Cinematographer Gary Shaw does a phenomenal job with the film’s cinematography. While a lot of its shot inside the space station or in a rover with a few exterior shots. Shaw’s photography is very stylish to create a very sheer look while using different lights such as dark yellow and elements of dark lights to create moods for the film as the photography is a technical highlight of the film. Editor Nicolas Gaster does an excellent job with the editing in creating a methodical yet leisured pace to not only build up the suspense. Also in creating a mood where everything feels like time is slowing down while bringing some rhythmic cuts to some of the more action-driven scenes as Gaster’s editing is truly wonderful.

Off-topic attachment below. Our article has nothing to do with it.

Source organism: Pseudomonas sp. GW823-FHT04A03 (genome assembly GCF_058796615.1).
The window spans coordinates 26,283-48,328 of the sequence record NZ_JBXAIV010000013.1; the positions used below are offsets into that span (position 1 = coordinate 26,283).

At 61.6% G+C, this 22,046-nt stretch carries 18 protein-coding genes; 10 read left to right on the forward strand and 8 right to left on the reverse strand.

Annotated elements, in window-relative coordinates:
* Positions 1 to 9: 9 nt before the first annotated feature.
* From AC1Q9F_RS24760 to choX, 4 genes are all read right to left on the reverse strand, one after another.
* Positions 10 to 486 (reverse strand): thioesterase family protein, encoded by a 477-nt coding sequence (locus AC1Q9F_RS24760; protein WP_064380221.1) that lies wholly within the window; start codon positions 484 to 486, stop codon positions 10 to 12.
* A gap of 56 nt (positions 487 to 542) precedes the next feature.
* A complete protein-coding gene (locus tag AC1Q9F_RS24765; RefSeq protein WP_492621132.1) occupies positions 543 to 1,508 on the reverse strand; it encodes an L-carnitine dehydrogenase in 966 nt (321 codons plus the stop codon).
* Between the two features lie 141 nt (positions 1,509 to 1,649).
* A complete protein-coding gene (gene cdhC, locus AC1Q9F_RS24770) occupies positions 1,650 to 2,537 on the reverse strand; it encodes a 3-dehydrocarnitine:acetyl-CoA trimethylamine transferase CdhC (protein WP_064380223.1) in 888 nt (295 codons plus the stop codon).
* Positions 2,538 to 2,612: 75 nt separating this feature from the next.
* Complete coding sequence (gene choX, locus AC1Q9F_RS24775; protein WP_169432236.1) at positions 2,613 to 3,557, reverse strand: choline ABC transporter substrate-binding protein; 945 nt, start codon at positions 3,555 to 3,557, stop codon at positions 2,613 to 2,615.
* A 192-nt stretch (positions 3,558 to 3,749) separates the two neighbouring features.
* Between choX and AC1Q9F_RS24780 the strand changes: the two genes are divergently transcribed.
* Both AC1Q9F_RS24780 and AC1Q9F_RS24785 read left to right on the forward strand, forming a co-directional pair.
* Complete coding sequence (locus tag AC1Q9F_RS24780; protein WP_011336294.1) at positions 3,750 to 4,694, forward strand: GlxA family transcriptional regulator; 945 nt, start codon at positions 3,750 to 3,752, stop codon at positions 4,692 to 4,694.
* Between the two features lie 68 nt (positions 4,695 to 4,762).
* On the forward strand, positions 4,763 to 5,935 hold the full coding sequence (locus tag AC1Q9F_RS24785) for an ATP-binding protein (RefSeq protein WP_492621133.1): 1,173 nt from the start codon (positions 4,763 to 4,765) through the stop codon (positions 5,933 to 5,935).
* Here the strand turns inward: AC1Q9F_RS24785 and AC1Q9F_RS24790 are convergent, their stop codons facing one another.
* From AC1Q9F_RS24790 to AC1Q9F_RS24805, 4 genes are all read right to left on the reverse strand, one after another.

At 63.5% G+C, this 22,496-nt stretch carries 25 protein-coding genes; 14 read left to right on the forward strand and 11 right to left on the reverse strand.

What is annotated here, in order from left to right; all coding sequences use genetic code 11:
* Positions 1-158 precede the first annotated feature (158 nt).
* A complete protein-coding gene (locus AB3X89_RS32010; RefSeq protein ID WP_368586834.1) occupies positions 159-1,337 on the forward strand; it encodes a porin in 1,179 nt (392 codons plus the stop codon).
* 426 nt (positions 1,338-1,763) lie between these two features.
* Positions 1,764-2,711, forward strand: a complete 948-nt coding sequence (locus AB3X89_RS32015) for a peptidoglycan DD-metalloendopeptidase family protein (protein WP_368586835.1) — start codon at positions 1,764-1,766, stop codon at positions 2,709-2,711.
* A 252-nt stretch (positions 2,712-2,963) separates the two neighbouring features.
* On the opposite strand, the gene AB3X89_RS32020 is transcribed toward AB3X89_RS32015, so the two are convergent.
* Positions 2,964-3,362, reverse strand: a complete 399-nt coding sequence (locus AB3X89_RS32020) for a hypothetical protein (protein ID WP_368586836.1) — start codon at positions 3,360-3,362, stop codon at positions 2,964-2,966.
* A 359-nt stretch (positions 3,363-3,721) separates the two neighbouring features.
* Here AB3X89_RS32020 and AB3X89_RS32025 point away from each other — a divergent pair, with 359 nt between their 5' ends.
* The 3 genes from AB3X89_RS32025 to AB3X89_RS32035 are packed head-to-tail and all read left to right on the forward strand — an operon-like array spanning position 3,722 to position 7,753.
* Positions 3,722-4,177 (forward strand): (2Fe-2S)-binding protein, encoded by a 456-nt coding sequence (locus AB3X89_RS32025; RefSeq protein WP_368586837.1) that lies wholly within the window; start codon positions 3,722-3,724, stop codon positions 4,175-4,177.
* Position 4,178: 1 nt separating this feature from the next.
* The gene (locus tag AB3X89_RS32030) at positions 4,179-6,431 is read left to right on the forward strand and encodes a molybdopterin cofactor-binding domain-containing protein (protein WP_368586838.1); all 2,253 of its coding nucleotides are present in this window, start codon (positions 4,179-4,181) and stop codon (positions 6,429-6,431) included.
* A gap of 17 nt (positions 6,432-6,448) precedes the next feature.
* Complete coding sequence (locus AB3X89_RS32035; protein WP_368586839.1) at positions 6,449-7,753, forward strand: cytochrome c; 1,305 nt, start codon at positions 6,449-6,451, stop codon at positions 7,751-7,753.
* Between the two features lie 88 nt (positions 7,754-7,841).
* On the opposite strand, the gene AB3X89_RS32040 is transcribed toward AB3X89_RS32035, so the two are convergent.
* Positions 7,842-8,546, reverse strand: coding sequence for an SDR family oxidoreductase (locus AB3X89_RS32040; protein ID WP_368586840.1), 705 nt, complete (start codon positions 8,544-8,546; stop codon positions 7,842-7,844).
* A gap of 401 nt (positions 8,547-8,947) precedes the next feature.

Production designer Tony Noble and art director Hideki Arichi do an amazing job with the set design for the film. Notably with the look of the space station along with the robot Gerty who has a screen where he display faces to conjure up his own emotions. Costume designer Jane Petrie does a very good job with the costumes from the creation of the space suit to the clothing that the Sams wear. Hair and makeup designer Karen Dawson does a great job with the look of Sam early in the film with his shaggy hair and beard along with the decayed look he would sport late in the film.